Chef Kwame Onwuachi’s Forthcoming DC Restaurant Honors Benjamin Banneker

Dōgon is coming to Southwest DC's Salamander hotel.

Chef Kwame Onwuachi is making a DC comeback. Photograph by Jonathan Thorpe.

Dōgon—Kwame Onwuachi’s forthcoming restaurant in Southwest DC’s Salamander hotel (formerly the Mandarin Oriental)—marks the James Beard Award winning chef’s first new venture in our city since he left Kith & Kin in 2020. The new restaurant—opening date TBD—will pointedly honor DC’s Black history: “I firmly believe that a restaurant should have a story, because when it has a story it has a soul,” Onwuachi said in a press release. 

Like some of Onwuachi’s past openings, the concept behind the restaurant is sophisticated: it’s inspired by Benjamin Banneker, the Black astronomer and cartographer who helped survey and draw the original borders of the District of Columbia. Though Banneker’s name graces a high school, two streets, and a hotel in DC, his role in mapping the city is less well-known than that of white planners like Pierre L’Enfant. 

Banneker, who was largely self-taught, reportedly had roots in Mali’s Dogon people, an ethnic group known for their astronomical knowledge and stargazing traditions. Dogon culture and Banneker’s own work will influence the restaurant’s design, which is led by the New York firm Modellus Novus. Details on how exactly Banneker’s legacy will translate into Onwuachi’s approach and cooking are scant, but the menu will draw on Afro-Caribbean cooking and the chef’s own Nigerian, Jamaican, Trinidadian, and Creole background.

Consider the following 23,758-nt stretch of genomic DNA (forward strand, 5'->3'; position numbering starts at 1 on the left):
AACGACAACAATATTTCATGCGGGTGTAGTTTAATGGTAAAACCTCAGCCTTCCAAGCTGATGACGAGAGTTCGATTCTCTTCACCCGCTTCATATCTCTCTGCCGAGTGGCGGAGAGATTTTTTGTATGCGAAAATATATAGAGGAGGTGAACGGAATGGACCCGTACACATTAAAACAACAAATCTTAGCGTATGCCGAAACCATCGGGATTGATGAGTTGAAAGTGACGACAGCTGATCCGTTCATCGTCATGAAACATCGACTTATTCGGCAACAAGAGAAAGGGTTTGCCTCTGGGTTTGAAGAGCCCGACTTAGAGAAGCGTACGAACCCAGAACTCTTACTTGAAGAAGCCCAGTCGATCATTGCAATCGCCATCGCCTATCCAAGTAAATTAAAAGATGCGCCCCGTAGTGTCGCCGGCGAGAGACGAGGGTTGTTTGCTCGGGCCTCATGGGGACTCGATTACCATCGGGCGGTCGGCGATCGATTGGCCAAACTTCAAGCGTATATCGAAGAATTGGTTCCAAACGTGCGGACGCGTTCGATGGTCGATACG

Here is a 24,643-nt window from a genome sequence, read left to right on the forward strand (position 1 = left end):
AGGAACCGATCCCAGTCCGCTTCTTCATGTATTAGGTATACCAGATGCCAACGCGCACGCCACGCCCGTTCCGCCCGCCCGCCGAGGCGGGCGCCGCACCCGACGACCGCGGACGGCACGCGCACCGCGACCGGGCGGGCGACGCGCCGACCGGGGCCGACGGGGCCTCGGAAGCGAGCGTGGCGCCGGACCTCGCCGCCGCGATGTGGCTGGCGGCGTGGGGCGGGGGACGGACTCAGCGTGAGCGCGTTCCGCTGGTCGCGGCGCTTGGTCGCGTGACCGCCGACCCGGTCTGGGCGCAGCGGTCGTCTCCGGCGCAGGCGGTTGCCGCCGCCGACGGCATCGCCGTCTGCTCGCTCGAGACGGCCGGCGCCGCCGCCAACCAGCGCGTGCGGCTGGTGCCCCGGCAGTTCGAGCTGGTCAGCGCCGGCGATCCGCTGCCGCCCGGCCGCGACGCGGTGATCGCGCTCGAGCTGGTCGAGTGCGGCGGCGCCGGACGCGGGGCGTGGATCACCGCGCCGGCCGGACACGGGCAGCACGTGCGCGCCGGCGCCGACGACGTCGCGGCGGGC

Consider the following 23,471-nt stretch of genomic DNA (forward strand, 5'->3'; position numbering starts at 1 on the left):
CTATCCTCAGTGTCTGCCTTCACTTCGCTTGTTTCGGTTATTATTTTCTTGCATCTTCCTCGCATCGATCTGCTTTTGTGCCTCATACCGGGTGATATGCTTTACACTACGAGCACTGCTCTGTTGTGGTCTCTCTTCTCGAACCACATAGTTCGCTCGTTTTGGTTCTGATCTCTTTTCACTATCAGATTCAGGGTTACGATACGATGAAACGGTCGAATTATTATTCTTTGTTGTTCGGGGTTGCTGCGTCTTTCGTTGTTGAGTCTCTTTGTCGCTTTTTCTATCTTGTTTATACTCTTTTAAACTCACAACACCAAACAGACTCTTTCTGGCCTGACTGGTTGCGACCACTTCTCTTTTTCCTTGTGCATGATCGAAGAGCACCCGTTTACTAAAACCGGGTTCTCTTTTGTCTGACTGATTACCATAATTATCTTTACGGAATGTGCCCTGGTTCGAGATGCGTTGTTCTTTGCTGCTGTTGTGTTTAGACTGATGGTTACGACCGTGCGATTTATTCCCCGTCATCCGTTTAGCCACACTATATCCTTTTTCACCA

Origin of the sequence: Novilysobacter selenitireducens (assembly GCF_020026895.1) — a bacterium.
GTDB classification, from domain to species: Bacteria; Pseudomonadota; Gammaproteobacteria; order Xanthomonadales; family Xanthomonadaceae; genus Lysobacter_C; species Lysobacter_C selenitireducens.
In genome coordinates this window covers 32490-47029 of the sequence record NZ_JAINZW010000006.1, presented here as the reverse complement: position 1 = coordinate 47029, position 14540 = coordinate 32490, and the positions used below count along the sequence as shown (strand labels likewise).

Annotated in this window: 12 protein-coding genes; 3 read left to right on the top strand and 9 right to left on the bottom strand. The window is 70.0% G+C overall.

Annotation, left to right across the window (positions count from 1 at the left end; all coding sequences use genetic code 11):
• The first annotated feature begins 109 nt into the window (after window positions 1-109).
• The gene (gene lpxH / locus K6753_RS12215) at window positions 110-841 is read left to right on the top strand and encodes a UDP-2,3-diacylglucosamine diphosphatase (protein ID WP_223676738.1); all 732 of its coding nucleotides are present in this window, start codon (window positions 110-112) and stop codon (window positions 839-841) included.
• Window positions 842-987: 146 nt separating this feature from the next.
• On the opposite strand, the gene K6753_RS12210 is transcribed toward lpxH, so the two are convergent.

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Bronx-raised Onwuachi has had a long-running connection to DC. His first restaurant was the short-lived Shaw Bijou, after which he opened the acclaimed Afro-Caribbean restaurant Kith & Kin at the Wharf in 2017. The latter effort won him a James Beard Award for Best Rising Star Chef in 2019 and a memoir deal for Notes from a Young Black Chef  (he’s since authored a cookbook too). But Onwuachi left Kith & Kin in 2020, looking to become a restaurant owner for his next venture. That became Tatiana, a Manhattan ode to African, Caribbean, and Black American cooking that the New York Times named the best restaurant in the city last year. Dōgon has a lot to live up to, and Onwuachi is thrilled to be back in DC.

Can’t wait for you all to come through these doors, the chef wrote on social media. It’s so so so so good to be back!

Ike Allen
Assistant Editor